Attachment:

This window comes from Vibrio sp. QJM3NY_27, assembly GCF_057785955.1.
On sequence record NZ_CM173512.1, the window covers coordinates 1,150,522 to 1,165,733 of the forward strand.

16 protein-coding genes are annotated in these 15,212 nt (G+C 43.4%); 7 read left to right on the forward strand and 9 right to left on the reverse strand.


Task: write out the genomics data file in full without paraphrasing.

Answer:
This window comes from Vibrio sp. QJM3NY_27, assembly GCF_057785955.1.
On sequence record NZ_CM173512.1, the window covers coordinates 1,150,522 to 1,165,733 of the forward strand.

16 protein-coding genes are annotated in these 15,212 nt (G+C 43.4%); 7 read left to right on the forward strand and 9 right to left on the reverse strand.